IMF sounds concerns despite strong Lao growth
EFFORTS by policymakers in Laos to maintain economic growth of around 7 per cent this year, a rate surpassing that of much of the region, has been praised by the International Monetary Fund.
However, the IMF also expressed concerns about the nation’s declining levels of foreign-currency reserves, a rising budget deficit and relatively high levels of public debt.
An IMF technical team paid a courtesy visit to Deputy Prime Minister and Finance Minister Somdy Duangdy in Vientiane last week to discuss the report about the potential scenarios and outlook of Laotian economy.
The IMF noted that the growth of economy had continued to be driven by resources and mining alongside the construction and commissioning of hydropower and other major power-generation projects, particularly the Hongsa lignite power plant.
Meanwhile, construction is well under way for the nearly US$6-billion (Bt200 billion) Laos-China railway project linking Vientiane to the Chinese border, which is expected to serve as a boost to momentum in the economy during both its construction phase and when it comes into service.
In addition, Laos was able to maintain an average inflation rate of 1.5 per cent last year, which was lower than the country’s economic growth rate.
The IMF projects that Laos’ gross domestic product will grow by 6.8 per cent this year despite the challenges and complex changes occurring in the global economy.
Laos is a small, landlocked economy that has experienced rapid growth based on capital-intensive investments in the energy sector, increasingly taking advantage of its location between its larger and more populous neighbours.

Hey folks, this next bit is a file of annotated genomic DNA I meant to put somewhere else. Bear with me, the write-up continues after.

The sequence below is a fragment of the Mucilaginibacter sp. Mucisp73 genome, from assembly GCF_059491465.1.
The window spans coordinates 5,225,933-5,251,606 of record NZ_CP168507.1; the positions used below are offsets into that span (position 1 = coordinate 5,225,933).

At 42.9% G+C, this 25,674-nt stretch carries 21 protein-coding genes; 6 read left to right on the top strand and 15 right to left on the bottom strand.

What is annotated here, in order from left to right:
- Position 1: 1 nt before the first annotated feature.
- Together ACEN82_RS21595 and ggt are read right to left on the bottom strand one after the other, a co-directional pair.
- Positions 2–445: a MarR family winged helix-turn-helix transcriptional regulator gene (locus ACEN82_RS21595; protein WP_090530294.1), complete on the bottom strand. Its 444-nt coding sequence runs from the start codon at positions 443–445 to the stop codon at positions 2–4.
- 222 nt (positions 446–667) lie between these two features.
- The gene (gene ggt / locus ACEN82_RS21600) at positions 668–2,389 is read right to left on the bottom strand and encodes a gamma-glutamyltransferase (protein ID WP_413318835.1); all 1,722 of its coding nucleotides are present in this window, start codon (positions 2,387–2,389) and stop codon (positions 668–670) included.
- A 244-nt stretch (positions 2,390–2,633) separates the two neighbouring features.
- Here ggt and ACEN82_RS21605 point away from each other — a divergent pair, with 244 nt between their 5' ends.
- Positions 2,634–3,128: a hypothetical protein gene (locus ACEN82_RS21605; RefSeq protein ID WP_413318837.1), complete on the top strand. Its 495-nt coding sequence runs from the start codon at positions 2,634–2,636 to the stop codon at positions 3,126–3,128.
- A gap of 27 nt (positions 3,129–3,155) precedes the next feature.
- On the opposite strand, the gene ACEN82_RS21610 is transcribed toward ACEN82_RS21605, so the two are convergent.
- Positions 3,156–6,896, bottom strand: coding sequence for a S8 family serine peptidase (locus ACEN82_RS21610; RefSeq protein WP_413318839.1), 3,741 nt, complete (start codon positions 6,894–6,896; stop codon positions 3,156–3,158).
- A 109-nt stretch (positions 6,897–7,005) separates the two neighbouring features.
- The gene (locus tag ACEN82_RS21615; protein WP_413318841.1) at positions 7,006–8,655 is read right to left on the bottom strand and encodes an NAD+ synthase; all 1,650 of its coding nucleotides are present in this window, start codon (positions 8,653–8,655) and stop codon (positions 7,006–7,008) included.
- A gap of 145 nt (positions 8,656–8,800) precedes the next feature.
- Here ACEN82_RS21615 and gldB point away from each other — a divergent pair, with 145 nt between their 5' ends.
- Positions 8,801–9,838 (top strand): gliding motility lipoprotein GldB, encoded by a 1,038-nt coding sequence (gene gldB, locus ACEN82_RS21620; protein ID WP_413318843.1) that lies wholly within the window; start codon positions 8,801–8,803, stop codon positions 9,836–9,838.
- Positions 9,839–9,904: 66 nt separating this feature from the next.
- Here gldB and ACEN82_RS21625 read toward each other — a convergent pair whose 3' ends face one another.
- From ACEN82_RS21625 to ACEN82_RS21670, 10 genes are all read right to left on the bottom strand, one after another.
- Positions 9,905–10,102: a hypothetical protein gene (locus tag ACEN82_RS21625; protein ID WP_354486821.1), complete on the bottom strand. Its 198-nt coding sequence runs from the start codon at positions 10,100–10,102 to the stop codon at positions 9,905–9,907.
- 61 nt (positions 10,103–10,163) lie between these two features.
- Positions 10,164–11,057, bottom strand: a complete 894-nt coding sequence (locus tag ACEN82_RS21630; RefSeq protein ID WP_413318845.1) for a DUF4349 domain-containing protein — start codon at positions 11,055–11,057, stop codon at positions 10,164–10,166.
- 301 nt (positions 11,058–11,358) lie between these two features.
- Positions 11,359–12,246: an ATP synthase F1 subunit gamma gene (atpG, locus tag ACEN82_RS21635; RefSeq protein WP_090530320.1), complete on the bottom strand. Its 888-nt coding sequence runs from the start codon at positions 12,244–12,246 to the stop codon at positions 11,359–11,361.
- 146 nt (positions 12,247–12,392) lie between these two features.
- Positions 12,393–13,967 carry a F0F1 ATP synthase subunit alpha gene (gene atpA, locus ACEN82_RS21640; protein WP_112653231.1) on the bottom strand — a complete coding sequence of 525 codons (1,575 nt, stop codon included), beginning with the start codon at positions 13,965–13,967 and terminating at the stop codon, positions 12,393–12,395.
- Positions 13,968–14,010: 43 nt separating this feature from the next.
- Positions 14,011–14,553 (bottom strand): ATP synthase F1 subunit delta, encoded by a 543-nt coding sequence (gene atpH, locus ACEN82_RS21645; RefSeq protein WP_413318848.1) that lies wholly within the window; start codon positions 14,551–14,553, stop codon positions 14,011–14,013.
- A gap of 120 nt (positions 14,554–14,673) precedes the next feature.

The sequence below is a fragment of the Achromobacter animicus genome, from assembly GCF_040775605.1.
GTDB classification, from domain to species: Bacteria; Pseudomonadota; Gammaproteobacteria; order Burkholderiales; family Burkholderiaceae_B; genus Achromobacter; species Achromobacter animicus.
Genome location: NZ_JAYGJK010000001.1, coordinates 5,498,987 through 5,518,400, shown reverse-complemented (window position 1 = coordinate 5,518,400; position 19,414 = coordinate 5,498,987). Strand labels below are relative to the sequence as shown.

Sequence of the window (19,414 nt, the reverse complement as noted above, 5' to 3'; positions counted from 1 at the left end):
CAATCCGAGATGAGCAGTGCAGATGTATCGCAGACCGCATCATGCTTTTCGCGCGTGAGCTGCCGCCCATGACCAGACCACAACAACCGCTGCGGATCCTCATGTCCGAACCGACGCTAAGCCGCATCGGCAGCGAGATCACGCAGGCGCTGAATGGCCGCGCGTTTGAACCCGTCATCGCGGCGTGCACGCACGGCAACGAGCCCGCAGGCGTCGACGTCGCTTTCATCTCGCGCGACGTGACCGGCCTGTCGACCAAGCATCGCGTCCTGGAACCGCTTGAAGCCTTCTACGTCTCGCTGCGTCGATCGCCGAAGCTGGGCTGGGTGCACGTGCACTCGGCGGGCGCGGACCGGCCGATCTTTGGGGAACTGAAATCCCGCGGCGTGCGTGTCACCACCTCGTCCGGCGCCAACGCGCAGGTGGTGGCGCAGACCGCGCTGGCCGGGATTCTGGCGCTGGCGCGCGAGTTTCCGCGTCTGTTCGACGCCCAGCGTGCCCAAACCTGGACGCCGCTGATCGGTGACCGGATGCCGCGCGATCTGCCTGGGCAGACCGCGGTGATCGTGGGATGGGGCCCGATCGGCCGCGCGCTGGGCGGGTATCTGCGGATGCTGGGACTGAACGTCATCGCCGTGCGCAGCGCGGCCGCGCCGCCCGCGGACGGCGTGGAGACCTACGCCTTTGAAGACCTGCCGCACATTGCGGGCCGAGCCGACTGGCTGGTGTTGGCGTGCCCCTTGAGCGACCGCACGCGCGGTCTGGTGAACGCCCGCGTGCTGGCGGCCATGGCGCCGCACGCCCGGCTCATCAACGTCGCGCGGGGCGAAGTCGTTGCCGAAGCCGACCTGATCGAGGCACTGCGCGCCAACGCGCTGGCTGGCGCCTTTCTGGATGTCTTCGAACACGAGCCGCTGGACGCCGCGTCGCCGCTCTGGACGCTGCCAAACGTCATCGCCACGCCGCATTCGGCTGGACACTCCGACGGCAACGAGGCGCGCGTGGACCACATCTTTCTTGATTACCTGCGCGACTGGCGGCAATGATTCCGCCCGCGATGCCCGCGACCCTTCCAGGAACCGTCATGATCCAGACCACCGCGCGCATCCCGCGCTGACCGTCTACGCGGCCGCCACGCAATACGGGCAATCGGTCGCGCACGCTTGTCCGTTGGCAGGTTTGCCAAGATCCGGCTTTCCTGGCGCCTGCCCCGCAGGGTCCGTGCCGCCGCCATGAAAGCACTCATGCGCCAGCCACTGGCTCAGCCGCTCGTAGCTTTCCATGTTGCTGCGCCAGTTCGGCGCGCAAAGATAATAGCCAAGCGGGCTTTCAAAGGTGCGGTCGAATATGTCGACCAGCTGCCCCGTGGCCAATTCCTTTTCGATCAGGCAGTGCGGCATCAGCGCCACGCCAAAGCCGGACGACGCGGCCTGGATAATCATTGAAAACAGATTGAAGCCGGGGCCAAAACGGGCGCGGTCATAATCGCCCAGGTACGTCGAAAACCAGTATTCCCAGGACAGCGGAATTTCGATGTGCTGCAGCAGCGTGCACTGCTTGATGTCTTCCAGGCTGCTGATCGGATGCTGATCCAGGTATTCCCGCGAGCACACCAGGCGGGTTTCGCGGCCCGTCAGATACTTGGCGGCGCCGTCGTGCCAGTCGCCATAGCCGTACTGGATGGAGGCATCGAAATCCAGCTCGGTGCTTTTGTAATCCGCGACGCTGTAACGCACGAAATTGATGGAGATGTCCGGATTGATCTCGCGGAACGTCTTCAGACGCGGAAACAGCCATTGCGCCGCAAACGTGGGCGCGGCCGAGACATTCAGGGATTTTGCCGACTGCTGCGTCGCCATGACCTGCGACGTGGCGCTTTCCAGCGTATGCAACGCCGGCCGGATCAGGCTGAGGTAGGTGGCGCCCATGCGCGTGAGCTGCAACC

Progress has been made in achieving the United Nations’ Millennium Development Goals, but the rate of poverty remains relatively high.
According to an IMF report in February, Laos’ growth model needs to be more inclusive, particularly by integrating the mainly rural, primarily agrarian population into more economically productive activities.
According to the report, Laotian policymakers have successfully maintained macroeconomic stability by anchoring inflation to a stable exchange rate.
However, the economy has ac-cumulated vulnerabilities in the form of high public debt, a progressively overvalued real exchange rate and pockets of weakness in |the banking sector. With few buffers to address shocks, the economy remains vulnerable to a rapid deterioration in the external environment, a sustained deterioration in the fiscal position, or a rapid reversal of foreign-capital flows.
Over the medium term the budget deficit is expected to improve gradually to about 5 per cent of GDP as overall revenues recover and expenditure is contained, the IMF said.
The current-account deficit is expected to widen slightly, reflecting higher imports to support the construction of hydroelectric and railway projects, financed by private capital inflows, but is expected to narrow in 2021 as project-related imports fall and electricity exports come on line.
On the wider economic landscape, a sustained reversal in the momentum of fiscal consolidation driven largely by weak revenue growth could lead to further increases in the public-debt ratio and a deterioration of the country’s external position, with potential flow-on effects for investor confidence, it said.
Meanwhile, Laotian economists have recommended that the country seek to change the structure of production towards value-added manufacturing and services.